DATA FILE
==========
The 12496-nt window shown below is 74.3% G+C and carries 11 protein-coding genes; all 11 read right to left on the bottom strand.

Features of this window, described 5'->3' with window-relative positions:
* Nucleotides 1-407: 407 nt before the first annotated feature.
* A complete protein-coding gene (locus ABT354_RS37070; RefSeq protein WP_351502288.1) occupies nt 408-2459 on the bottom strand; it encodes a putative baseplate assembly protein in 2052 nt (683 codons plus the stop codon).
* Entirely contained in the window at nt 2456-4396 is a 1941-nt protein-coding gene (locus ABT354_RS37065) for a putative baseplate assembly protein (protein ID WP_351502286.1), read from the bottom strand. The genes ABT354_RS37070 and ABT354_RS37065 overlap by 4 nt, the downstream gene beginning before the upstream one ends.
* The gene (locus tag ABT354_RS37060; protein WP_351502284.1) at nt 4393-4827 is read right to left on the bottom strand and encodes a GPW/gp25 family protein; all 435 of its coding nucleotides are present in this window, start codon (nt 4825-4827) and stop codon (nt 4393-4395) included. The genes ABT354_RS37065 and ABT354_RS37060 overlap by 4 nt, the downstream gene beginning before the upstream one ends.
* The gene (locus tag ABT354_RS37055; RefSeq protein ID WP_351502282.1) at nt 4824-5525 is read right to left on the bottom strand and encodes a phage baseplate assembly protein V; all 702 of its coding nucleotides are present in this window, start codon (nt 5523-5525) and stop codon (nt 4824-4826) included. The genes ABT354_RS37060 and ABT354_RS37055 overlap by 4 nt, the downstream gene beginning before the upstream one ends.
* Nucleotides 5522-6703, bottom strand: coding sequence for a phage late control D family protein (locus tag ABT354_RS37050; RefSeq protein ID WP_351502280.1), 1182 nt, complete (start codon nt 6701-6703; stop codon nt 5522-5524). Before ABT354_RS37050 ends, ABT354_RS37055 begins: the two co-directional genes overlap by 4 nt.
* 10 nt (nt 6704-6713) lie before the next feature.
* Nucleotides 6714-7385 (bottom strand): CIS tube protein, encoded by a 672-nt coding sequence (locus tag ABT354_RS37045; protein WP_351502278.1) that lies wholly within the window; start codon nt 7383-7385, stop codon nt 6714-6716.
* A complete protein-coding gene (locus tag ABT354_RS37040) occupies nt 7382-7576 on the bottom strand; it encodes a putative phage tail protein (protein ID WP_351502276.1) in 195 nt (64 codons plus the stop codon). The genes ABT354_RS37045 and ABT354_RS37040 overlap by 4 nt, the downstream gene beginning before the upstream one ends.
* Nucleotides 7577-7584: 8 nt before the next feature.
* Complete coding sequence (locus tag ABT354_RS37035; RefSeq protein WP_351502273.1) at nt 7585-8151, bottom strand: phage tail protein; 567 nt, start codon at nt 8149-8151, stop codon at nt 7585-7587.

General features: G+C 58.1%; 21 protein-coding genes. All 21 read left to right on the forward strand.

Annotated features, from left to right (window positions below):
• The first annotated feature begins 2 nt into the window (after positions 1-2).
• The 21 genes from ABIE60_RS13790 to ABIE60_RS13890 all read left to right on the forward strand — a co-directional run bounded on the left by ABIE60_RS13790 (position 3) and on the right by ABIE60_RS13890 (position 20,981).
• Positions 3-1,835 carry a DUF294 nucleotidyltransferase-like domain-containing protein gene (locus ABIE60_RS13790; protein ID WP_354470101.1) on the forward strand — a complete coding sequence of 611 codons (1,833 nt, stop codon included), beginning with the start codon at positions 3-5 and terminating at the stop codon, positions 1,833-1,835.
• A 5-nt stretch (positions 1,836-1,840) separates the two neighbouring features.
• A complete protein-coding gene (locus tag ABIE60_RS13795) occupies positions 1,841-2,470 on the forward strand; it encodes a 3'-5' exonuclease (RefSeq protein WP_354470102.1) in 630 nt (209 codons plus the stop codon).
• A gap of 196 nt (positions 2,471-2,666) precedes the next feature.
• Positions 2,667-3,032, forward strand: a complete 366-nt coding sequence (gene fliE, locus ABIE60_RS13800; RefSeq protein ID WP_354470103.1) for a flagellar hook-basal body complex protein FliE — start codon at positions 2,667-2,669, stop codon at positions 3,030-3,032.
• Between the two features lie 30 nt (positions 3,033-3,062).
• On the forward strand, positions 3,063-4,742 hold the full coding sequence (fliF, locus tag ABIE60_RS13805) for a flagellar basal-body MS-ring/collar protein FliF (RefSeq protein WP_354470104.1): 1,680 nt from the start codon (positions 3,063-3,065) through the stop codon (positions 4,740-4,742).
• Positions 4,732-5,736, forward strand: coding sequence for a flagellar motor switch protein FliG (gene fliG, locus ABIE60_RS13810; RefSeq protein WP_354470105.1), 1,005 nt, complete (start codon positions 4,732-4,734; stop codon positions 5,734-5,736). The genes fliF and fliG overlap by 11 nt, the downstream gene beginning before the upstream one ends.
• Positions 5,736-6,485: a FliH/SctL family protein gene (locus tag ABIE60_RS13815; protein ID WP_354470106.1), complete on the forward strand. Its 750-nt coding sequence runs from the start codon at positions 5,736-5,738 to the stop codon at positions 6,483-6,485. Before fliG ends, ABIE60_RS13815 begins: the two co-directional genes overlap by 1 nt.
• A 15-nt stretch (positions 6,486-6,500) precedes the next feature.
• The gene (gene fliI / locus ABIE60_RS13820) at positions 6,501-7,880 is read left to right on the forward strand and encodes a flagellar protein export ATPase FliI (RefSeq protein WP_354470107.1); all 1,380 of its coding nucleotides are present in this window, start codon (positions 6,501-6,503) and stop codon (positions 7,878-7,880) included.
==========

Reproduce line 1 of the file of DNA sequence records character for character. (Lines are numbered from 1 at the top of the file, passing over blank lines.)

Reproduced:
The 12496-nt window shown below is 74.3% G+C and carries 11 protein-coding genes; all 11 read right to left on the bottom strand.